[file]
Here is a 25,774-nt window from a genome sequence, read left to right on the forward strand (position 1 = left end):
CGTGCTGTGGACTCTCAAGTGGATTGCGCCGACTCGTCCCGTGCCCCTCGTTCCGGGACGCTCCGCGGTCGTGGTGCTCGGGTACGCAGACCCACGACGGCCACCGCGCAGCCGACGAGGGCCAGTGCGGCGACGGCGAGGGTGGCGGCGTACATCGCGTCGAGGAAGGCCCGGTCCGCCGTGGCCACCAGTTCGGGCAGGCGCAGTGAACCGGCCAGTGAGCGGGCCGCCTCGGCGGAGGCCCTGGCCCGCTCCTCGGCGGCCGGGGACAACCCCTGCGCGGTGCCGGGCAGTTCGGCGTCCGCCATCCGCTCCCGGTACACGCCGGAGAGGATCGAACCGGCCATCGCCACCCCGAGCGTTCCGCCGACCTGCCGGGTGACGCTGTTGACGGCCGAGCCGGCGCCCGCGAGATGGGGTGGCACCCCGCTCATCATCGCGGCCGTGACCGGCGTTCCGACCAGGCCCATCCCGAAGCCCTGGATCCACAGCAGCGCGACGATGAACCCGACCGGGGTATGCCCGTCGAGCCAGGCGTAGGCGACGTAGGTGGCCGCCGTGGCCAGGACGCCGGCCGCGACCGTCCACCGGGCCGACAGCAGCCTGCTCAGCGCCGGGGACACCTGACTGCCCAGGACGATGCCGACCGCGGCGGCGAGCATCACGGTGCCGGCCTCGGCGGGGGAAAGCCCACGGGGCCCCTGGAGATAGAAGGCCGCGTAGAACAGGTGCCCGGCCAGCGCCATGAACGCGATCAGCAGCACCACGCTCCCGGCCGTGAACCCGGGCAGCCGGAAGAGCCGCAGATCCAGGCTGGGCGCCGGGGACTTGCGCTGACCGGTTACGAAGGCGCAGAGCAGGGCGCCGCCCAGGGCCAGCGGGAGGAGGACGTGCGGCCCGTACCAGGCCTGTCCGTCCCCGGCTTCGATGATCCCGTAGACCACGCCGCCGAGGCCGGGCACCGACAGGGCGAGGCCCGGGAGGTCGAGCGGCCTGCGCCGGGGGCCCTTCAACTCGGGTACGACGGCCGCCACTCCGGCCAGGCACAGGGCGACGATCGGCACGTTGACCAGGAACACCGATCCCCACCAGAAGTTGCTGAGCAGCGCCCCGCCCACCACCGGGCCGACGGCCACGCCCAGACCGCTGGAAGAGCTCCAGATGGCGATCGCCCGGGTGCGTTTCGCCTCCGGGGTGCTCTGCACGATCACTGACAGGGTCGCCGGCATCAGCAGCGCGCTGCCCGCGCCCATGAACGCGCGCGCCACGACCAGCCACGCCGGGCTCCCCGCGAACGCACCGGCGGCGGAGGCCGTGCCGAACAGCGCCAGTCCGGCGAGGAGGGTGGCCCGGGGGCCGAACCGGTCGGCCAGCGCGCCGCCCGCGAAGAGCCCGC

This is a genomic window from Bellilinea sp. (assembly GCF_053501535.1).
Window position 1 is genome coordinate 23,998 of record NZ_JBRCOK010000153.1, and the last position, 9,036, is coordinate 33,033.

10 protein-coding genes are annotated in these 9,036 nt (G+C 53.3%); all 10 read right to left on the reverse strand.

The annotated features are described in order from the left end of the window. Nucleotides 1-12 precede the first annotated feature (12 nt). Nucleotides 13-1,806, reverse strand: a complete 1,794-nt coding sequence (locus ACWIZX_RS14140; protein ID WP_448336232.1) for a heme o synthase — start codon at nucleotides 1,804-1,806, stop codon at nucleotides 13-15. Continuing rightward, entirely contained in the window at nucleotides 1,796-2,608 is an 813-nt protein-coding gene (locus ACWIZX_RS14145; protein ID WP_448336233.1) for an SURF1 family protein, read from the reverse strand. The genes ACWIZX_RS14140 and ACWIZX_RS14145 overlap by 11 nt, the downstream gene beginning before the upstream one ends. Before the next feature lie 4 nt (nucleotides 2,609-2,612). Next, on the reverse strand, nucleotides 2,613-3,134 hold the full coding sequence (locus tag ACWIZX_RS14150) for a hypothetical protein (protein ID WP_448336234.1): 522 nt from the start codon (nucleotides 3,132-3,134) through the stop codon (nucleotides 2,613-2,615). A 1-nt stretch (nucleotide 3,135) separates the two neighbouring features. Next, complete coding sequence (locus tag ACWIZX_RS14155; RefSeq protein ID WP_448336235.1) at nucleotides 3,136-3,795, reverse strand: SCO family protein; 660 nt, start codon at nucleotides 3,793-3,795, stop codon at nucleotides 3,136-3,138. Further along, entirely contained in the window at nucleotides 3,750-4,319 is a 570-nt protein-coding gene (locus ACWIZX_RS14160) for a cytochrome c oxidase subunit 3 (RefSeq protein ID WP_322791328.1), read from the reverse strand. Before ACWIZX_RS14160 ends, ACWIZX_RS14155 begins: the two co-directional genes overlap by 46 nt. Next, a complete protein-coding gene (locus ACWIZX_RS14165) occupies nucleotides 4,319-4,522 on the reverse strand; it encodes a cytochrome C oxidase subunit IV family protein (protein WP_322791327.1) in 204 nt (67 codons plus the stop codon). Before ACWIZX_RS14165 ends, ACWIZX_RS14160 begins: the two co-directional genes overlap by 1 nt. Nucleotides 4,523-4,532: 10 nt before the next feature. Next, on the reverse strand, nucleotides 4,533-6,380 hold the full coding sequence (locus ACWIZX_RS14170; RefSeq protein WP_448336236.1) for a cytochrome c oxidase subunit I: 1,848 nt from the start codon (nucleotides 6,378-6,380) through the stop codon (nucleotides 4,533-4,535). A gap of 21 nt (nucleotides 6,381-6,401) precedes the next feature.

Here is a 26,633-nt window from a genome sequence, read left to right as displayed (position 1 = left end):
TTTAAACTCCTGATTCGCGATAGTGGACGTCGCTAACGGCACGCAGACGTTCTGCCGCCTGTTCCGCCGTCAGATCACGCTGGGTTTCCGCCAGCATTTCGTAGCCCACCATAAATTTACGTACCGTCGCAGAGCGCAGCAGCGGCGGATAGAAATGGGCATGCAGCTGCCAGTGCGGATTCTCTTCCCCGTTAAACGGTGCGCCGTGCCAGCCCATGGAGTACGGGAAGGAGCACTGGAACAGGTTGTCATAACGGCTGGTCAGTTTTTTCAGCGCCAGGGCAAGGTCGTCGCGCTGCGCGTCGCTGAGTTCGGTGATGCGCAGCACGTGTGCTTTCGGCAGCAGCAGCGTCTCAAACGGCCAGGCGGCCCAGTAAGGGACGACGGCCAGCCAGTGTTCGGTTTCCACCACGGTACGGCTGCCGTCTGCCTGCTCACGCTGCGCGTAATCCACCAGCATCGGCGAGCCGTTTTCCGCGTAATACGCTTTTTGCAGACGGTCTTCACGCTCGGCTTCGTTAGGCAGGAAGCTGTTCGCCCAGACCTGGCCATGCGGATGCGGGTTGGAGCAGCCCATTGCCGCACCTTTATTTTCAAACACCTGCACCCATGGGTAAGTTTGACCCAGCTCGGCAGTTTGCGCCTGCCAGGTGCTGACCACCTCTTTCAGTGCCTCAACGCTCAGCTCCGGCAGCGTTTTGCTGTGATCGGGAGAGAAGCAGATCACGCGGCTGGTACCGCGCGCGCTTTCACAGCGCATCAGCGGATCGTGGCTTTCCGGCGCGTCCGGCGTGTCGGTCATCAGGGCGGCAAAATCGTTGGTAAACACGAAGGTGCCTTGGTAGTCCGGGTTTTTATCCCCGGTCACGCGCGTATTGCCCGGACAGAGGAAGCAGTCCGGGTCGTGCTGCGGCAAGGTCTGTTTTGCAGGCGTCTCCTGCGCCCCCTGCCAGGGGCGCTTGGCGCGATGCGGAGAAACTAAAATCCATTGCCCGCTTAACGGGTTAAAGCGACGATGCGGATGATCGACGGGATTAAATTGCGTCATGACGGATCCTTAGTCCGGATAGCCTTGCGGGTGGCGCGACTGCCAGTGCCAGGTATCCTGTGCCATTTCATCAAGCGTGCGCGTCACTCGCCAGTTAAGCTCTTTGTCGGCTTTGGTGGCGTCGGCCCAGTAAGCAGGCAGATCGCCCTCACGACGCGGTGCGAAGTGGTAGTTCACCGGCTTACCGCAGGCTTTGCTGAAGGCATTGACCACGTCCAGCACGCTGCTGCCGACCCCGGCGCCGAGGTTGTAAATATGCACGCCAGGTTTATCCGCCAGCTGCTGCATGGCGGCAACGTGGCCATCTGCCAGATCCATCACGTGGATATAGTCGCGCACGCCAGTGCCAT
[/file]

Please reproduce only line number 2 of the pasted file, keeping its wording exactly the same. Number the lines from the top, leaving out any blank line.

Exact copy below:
CGTGCTGTGGACTCTCAAGTGGATTGCGCCGACTCGTCCCGTGCCCCTCGTTCCGGGACGCTCCGCGGTCGTGGTGCTCGGGTACGCAGACCCACGACGGCCACCGCGCAGCCGACGAGGGCCAGTGCGGCGACGGCGAGGGTGGCGGCGTACATCGCGTCGAGGAAGGCCCGGTCCGCCGTGGCCACCAGTTCGGGCAGGCGCAGTGAACCGGCCAGTGAGCGGGCCGCCTCGGCGGAGGCCCTGGCCCGCTCCTCGGCGGCCGGGGACAACCCCTGCGCGGTGCCGGGCAGTTCGGCGTCCGCCATCCGCTCCCGGTACACGCCGGAGAGGATCGAACCGGCCATCGCCACCCCGAGCGTTCCGCCGACCTGCCGGGTGACGCTGTTGACGGCCGAGCCGGCGCCCGCGAGATGGGGTGGCACCCCGCTCATCATCGCGGCCGTGACCGGCGTTCCGACCAGGCCCATCCCGAAGCCCTGGATCCACAGCAGCGCGACGATGAACCCGACCGGGGTATGCCCGTCGAGCCAGGCGTAGGCGACGTAGGTGGCCGCCGTGGCCAGGACGCCGGCCGCGACCGTCCACCGGGCCGACAGCAGCCTGCTCAGCGCCGGGGACACCTGACTGCCCAGGACGATGCCGACCGCGGCGGCGAGCATCACGGTGCCGGCCTCGGCGGGGGAAAGCCCACGGGGCCCCTGGAGATAGAAGGCCGCGTAGAACAGGTGCCCGGCCAGCGCCATGAACGCGATCAGCAGCACCACGCTCCCGGCCGTGAACCCGGGCAGCCGGAAGAGCCGCAGATCCAGGCTGGGCGCCGGGGACTTGCGCTGACCGGTTACGAAGGCGCAGAGCAGGGCGCCGCCCAGGGCCAGCGGGAGGAGGACGTGCGGCCCGTACCAGGCCTGTCCGTCCCCGGCTTCGATGATCCCGTAGACCACGCCGCCGAGGCCGGGCACCGACAGGGCGAGGCCCGGGAGGTCGAGCGGCCTGCGCCGGGGGCCCTTCAACTCGGGTACGACGGCCGCCACTCCGGCCAGGCACAGGGCGACGATCGGCACGTTGACCAGGAACACCGATCCCCACCAGAAGTTGCTGAGCAGCGCCCCGCCCACCACCGGGCCGACGGCCACGCCCAGACCGCTGGAAGAGCTCCAGATGGCGATCGCCCGGGTGCGTTTCGCCTCCGGGGTGCTCTGCACGATCACTGACAGGGTCGCCGGCATCAGCAGCGCGCTGCCCGCGCCCATGAACGCGCGCGCCACGACCAGCCACGCCGGGCTCCCCGCGAACGCACCGGCGGCGGAGGCCGTGCCGAACAGCGCCAGTCCGGCGAGGAGGGTGGCCCGGGGGCCGAACCGGTCGGCCAGCGCGCCGCCCGCGAAGAGCCCGC